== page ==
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Diamond Rio celebrates 10 years of hits and good times

Story by Wendy Newcomer

Ten years ago, Diamond Rio released their first single, "Meet In The Middle," a grooving song with a memorable guitar intro and distinct harmonies. The tune went on to top the charts and launch the group's career.

Yet it was a song the group - vocalist Marty Roe, guitarist Jimmy Olander, mandolinist Gene Johnson, bassist Dana Williams, keyboardist Dan Truman and drummer Brian Prout - nearly didn't record.

After hearing the demo, Marty and Jimmy dismissed "Meet In The Middle" because it sounded too pop. "Luckily the rest of us - and our label head, Tim DuBois - wanted to try it," recalls Dan. "As soon as we did, everybody said, 'Oh, this definitely works' - including Marty and Jimmy."

"When we played the final version for Tim," adds bassist Dana, "he listened to about half of it and then stopped it. He said, 'Boys, if the second half is as good as the first half, we've got something on our hands here.' "

"Meet In The Middle" became the first in a long string of hits for the group - including Top 5s "Mirror Mirror," "Norma Jean Riley" and "In A Week Or Two." During the next couple of years there was no stopping Diamond Rio.

But along with the hits came the endless hours on the road living on a tiny tour bus.

"We were with each other every day, either on the road or in a meeting," says Dan - whom the other members nicknamed "the ghost" for his tendency to disappear, once the tour bus parked, for hours at a time. "I knew we were going to be together from 5 p.m. [at soundcheck] until the next morning on the bus. So I'd go off somewhere shopping for baseball cards. One day, Marty and Dana said, 'Hey, are you all right? You're just never around during the day anymore.' I said, 'Yeah, I'm doing my own stuff. Is everybody all right with that?' We were adjusting to each other then. Now, no one sees anybody until five o'clock before a show," he adds with a laugh.

Then there was the incredible feeling of taking home regular pay. "You're talking about six guys whose financial funds were very depreciated," Dana recalls. "I'll never forget the first time I got a salary check - and the second week another! Finally I went to the guys and said, 'Are we going to get this kind of money every week?' And they said, 'Yeah, and hopefully it'll go up!'

"I said, 'Are you serious?' I went home and said to my wife, 'Honey, I've got a job and it's paying every week!' We were so green," he remembers with a smile.

As the '90s unfolded, Diamond Rio continued to shine, snagging four CMAs, two ACMs and scoring 17 Top 10s. And in 1998, they became the first group in 14 years to be inducted into the Grand Ole Opry.

But for guys who were - and still are - as different as night and day, it was tough to be seen as one unit, not six individuals.

"We got some great advice one time from Randy Owen of Alabama," recalls Dana. "He told us, 'Guys, get used to being in a group. They'll argue you to the end that there isn't a group bias out there, but I'm here to tell you that there is, and you're not going to be the ones to change it.'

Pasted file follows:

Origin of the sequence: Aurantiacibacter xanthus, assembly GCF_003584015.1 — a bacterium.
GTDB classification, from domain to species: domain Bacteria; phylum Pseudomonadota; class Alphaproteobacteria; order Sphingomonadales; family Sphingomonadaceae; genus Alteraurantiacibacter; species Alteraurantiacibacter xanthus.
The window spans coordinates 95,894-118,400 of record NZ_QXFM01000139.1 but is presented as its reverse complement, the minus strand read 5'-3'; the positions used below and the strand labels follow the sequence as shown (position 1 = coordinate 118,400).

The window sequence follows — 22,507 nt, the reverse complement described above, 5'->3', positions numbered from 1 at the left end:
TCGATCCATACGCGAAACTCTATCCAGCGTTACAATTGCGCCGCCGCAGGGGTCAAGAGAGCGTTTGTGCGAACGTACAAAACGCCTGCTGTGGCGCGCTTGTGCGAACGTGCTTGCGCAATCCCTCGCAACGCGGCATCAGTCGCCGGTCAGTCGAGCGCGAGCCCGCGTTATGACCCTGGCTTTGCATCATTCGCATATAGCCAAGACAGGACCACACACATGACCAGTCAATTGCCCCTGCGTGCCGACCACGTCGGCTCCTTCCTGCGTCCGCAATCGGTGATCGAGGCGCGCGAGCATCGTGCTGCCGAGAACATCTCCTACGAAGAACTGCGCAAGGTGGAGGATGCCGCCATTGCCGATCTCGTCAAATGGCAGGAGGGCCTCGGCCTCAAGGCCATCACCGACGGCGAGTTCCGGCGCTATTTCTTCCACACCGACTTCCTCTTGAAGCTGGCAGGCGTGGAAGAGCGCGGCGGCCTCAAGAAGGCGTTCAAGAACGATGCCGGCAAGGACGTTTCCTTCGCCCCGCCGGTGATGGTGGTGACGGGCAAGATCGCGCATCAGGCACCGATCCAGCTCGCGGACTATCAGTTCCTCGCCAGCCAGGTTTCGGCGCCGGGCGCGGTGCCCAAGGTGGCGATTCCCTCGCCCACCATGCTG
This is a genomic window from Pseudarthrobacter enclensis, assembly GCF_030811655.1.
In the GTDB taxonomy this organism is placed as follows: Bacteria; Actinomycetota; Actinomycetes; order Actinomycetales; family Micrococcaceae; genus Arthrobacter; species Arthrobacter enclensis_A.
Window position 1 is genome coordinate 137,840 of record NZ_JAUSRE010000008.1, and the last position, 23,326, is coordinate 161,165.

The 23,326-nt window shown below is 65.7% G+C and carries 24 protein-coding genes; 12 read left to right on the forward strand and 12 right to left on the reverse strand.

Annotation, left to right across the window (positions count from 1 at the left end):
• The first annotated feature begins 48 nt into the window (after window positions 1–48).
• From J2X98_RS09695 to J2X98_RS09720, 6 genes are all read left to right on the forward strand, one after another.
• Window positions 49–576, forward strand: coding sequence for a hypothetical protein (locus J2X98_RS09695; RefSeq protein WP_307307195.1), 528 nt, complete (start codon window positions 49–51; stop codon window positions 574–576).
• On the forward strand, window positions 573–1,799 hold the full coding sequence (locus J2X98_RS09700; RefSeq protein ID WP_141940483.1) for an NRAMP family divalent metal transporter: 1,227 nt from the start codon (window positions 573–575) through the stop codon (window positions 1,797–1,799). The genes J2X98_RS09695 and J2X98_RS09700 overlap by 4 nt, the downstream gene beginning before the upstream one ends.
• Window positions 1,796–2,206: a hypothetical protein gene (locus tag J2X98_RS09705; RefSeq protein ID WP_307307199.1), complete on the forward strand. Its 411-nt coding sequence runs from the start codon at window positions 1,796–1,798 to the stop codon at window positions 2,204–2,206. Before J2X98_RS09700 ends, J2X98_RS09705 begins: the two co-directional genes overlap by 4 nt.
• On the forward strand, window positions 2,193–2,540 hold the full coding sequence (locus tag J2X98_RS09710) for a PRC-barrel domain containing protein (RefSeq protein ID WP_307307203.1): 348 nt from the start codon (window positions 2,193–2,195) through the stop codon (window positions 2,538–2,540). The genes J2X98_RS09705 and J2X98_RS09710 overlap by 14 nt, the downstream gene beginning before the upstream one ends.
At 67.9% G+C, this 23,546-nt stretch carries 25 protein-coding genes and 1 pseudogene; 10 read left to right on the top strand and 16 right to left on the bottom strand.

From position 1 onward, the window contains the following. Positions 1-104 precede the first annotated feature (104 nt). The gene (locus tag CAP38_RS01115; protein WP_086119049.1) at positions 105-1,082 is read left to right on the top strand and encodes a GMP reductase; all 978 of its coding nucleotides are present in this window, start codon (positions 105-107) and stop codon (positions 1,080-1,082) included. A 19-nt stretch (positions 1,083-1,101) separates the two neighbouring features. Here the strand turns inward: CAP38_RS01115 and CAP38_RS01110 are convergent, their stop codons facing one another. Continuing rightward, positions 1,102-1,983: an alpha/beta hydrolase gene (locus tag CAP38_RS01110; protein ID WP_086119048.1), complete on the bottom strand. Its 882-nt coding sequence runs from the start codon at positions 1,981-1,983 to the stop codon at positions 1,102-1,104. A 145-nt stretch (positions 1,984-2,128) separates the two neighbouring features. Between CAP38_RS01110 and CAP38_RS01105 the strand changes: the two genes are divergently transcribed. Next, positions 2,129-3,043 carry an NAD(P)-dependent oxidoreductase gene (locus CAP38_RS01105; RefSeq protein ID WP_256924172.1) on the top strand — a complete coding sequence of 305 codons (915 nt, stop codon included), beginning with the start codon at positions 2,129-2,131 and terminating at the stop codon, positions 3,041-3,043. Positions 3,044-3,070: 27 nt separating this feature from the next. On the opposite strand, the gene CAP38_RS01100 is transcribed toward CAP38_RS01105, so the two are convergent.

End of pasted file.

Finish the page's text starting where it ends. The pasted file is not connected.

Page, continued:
"He gave us an example. He said, 'Just like on our label - they'll send one limo for Clint Black, one limo for Ronnie Milsap - and they'll send one limo for [all four of] Alabama.' He said, 'Just deal with it, because that's the way it is.' That was priceless advice, because we did think we were the band that was going to change the world," says Dana.

Armed with that wisdom, Diamond Rio created a foolproof plan for harmony offstage. "We locked ourselves in a hotel room one day with our manager and powwowed," says Dana. "We figured out what each guy wanted out of Diamond Rio. 'Do I want to be a star? Do I want to make money? Do I need my ego stroked?'

"We came to the conclusion that we got into this business to make music and - just like everybody else - make money. We wanted to figure out the best and quickest way to do that. We've stuck to that plan still to this day."

Dana explains Diamond Rio's "majority rules" principle. "We don't argue about things," he says. "We make decisions as a group so that when we come up with one, it's a single decision. It's not an argued point."

No one can argue with the Diamond Rio philosophy. As the new millennium began, they found their star hadn't lost its luster. Earlier this year the band released their seventh album, One More Day. The title cut, a bittersweet take on losing a love, became the band's latest chart-topper.

" 'One More Day' has definitely got a different vibe than any other hit we've had," says Dan. "After 10 years of doing this, we know what we like, but we don't really have any huge expectations. So it was a surprise that it did this well."

"This song has affected people," adds Dana. "The letters, cards and e-mails we get about this song have been unreal."

Even with a decade of music under their belts, they still have a few goals left to achieve. "When I'm 80, I hope there are many Diamond Rio albums that I'm still proud of," says Dan. "One goal that all six of us have that we haven't reached yet is winning a Grammy. We've been nominated nine times - we'd like to win one!"

And they clearly haven't lost their competitive edge.

"We want to stay on the radio and continue to be a threat to every act out there," adds Dana. "We want them to say, 'Look out, here comes a Diamond Rio record.' We've had a wonderful 10 years. As far as I'm concerned, let's go for 10 more!"